Barclays is now the only bank out of Britain's largest four financials to not pay redress before consequential losses on a case-by-case basis.
Gordon said in his note that discrepancies over provision and the number of cases at RBS "remain unexplained to us."
Experts have also noted to me that there is a 'ticking time-bomb' over liabilities and consequential loss amounts that banks may stump up.
Critics have said that banks have not been forthcoming with confirming estimates to the press, or to lobby groups, regarding what the potential could be for consequential loss amounts.
This is mainly because they will have to alert investors of provisions made and considering banks around the world are facing scandal after scandal, the last thing they need is to set aside more.
RBS recently revealed that it has not set aside any money for consequential loss payments for victims of mis-sold IRSAs after claiming it cannot reliably measure its liability.
And that's what has caused concern for some analysts like Investec's Gordon.
Show Me the Money
The problem with trying to quantify what redress businesses have received is a lot more difficult that one would initially think.
Redress can include monetary compensation and sometimes it does not.
Sometimes it can be a combination of a tear-up of the product and cash, to the restructuring of the businesses' debt, to allowing overdraft facilities to remain in place. Meanwhile, it is standard protocol for banks to install confidentiality clauses into some of the offers.
In tandem with the review, many businesses try to go through litigation because the process is too slow.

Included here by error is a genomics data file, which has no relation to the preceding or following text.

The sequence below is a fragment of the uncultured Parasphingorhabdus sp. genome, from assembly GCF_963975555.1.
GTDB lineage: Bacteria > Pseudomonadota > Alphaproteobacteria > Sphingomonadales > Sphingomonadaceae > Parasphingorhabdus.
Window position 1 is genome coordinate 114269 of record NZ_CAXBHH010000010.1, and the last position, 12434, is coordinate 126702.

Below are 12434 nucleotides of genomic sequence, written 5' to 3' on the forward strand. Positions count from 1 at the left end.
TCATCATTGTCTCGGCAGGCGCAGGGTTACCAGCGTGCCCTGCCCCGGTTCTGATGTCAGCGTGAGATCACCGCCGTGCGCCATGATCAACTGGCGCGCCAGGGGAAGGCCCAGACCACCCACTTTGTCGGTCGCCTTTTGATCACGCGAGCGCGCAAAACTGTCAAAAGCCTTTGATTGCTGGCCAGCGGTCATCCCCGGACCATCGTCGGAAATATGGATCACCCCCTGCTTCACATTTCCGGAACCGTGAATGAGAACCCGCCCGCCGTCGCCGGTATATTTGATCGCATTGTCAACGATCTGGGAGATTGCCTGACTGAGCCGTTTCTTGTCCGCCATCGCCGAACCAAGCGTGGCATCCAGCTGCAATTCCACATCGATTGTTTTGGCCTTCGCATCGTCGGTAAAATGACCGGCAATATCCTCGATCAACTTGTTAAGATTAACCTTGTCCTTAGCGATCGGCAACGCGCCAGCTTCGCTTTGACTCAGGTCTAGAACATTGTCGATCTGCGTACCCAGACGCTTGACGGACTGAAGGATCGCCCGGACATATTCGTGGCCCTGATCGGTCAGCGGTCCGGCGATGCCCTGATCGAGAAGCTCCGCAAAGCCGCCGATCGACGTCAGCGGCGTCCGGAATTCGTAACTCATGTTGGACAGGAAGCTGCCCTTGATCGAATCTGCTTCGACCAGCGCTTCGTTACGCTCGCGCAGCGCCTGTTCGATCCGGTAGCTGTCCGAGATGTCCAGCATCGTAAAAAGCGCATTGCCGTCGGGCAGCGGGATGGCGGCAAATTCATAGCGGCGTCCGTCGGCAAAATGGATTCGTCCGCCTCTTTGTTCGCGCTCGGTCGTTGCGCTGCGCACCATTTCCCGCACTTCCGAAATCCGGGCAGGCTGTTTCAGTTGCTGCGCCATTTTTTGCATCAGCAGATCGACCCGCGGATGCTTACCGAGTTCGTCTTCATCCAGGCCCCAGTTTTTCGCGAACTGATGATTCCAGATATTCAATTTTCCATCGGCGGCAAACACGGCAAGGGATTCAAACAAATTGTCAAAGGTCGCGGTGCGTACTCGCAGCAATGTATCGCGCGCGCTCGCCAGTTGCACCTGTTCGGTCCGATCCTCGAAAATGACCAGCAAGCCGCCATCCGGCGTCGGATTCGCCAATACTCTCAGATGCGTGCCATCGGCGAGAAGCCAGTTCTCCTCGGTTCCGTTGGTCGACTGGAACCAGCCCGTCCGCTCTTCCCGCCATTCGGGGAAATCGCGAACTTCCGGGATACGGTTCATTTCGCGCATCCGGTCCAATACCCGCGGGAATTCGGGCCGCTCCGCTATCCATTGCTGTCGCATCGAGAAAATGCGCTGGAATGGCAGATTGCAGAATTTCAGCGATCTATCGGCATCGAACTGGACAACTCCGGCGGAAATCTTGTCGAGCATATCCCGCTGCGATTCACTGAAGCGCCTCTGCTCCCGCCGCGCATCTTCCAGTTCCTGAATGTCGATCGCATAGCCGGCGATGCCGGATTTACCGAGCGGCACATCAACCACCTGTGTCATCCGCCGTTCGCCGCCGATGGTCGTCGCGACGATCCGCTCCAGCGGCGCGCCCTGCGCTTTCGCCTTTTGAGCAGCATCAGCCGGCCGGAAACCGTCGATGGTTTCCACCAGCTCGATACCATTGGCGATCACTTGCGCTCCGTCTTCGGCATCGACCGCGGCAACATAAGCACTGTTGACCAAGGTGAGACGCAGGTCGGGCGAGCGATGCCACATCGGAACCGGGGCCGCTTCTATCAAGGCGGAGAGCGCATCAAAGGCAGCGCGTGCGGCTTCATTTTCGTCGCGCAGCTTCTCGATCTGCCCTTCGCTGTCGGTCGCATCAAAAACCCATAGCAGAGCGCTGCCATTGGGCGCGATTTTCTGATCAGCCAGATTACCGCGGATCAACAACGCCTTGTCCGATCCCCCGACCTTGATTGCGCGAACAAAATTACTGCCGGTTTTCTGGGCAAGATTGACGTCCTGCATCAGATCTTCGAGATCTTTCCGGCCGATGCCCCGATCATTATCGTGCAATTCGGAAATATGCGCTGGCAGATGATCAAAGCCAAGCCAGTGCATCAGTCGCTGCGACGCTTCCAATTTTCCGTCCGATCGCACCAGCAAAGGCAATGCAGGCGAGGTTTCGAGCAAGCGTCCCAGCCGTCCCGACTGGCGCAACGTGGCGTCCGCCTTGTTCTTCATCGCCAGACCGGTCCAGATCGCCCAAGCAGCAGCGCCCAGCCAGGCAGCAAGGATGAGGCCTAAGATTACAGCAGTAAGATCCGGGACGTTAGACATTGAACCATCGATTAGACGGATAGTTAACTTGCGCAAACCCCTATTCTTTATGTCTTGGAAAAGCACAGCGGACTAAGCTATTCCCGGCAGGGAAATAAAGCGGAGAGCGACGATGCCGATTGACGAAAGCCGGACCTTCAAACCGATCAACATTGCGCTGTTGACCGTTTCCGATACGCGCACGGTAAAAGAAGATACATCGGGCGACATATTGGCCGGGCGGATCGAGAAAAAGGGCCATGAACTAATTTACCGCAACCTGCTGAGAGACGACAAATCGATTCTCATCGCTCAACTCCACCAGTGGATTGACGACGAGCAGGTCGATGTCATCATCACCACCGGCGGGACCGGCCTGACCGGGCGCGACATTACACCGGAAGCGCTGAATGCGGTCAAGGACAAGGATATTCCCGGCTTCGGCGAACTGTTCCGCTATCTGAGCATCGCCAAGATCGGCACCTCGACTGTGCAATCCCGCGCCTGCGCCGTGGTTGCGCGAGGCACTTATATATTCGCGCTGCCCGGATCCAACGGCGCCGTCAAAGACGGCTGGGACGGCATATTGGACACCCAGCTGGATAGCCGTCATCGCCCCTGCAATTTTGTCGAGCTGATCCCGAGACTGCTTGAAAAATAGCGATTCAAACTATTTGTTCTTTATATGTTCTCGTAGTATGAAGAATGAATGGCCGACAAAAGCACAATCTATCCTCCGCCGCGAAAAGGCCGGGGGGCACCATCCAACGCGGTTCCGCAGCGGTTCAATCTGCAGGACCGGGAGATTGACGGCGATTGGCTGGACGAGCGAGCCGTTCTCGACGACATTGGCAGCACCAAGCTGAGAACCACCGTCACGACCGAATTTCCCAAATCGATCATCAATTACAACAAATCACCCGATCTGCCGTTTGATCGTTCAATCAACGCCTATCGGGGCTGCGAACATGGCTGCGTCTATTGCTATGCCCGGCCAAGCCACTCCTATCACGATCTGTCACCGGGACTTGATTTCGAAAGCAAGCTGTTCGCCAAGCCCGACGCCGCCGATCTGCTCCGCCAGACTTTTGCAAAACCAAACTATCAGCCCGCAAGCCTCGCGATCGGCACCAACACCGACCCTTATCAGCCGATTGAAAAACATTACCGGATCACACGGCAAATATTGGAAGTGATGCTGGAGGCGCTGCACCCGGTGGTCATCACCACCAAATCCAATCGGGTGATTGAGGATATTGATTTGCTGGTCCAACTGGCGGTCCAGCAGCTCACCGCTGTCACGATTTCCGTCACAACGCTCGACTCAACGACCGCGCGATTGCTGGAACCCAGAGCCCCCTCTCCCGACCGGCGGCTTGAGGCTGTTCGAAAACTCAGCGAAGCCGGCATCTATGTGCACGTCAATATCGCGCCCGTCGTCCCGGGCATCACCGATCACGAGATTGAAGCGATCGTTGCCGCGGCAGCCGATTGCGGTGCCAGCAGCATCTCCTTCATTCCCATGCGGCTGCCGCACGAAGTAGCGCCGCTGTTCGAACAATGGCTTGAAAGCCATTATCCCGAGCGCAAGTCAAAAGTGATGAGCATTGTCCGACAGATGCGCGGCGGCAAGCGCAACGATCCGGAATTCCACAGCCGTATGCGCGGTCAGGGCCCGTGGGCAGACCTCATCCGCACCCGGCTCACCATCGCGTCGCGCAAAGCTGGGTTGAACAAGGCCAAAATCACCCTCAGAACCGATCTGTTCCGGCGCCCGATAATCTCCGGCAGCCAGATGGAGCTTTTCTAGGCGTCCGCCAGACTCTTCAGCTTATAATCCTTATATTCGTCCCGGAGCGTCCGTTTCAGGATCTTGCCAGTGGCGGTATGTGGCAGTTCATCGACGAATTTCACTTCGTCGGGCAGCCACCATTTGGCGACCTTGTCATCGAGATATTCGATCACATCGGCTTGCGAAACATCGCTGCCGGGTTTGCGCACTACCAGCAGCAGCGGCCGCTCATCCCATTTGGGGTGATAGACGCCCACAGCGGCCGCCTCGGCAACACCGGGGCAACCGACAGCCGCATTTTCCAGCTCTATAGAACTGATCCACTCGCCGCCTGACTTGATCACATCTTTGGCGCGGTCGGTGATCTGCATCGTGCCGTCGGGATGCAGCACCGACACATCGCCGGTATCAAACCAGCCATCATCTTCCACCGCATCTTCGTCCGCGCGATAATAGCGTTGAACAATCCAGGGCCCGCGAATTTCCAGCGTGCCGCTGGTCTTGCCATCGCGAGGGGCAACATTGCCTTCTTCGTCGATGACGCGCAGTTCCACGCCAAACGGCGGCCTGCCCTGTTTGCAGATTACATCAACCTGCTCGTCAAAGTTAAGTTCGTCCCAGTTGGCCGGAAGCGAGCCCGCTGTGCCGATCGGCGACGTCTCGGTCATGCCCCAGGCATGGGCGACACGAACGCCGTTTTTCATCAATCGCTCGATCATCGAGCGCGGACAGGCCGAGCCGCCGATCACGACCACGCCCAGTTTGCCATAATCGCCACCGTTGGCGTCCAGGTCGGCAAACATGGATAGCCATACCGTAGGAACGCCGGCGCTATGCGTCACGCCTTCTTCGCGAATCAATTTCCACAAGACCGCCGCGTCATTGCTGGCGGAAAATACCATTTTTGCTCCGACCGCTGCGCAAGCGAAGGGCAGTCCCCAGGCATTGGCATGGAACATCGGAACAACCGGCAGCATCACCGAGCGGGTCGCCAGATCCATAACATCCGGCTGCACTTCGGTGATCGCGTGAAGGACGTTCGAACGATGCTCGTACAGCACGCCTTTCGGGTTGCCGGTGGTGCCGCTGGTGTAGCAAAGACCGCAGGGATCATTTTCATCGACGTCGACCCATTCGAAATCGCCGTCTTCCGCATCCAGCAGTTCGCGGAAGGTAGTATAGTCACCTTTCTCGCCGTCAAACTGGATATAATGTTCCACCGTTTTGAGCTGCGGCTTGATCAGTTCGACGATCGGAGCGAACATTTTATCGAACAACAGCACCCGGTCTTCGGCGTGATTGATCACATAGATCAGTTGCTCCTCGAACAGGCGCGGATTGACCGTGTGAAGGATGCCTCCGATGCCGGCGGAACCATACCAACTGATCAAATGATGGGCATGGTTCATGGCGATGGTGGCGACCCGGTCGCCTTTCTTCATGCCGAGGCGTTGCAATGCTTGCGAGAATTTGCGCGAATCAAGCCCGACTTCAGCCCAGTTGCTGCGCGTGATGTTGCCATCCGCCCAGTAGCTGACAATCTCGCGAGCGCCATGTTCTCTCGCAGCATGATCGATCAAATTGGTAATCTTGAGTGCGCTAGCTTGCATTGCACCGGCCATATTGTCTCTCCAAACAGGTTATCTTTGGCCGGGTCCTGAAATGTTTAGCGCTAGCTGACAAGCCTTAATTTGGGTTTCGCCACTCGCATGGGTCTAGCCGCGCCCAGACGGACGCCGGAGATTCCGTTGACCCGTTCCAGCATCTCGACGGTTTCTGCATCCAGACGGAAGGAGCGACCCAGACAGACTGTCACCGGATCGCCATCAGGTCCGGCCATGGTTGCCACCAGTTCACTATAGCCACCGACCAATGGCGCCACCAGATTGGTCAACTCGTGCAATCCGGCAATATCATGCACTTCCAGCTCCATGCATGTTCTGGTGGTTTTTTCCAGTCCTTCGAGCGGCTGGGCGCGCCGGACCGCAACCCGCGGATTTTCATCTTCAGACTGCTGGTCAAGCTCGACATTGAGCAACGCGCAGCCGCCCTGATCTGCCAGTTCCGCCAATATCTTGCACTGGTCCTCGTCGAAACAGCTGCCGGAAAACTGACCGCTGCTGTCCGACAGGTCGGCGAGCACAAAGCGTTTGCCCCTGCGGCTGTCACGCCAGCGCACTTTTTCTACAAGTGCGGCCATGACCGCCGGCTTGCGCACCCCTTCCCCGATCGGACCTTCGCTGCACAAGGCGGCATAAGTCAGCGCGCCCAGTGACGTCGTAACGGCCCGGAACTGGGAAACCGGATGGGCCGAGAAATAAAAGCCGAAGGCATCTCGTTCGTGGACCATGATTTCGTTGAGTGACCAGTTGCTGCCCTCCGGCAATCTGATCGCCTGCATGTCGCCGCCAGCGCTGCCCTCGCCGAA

However, again, settlements are usually bound by confidentiality, so even if a business got a payout they wouldn't be able to say for how much or when.
So all we have to go on at the moment is what the banks choose to tell us, and broad collective data from the FCA.
There is no hard deadline for when banks should complete all the reviews, all we have are loose timescales set by the regulator that have already been pushed back.
The FCA said it is writing to all the banks' CEOs to ask for more speed during the review. But why don't they spend some time looking at why the provisions are so low?
What the British financial industry doesn't need is another round of legacy issues threatening the stability of the economy again.
MIS-SELLING PPI AND IRHP PROVISIONS
Percent of Provision Spent: 79%
Percent of Provision Spent: 68%
Percent of Provision Spent: 73%
Percent of Provision Spent: 74%
Percent of Provision Spent: N/A
Interest Rate Hedging Products
Sales Under Review: 9,728
Sales Under Review: 3,371
Sales Under Review: 1,936
Sales Under Review: 3,296
Sales Under Review:872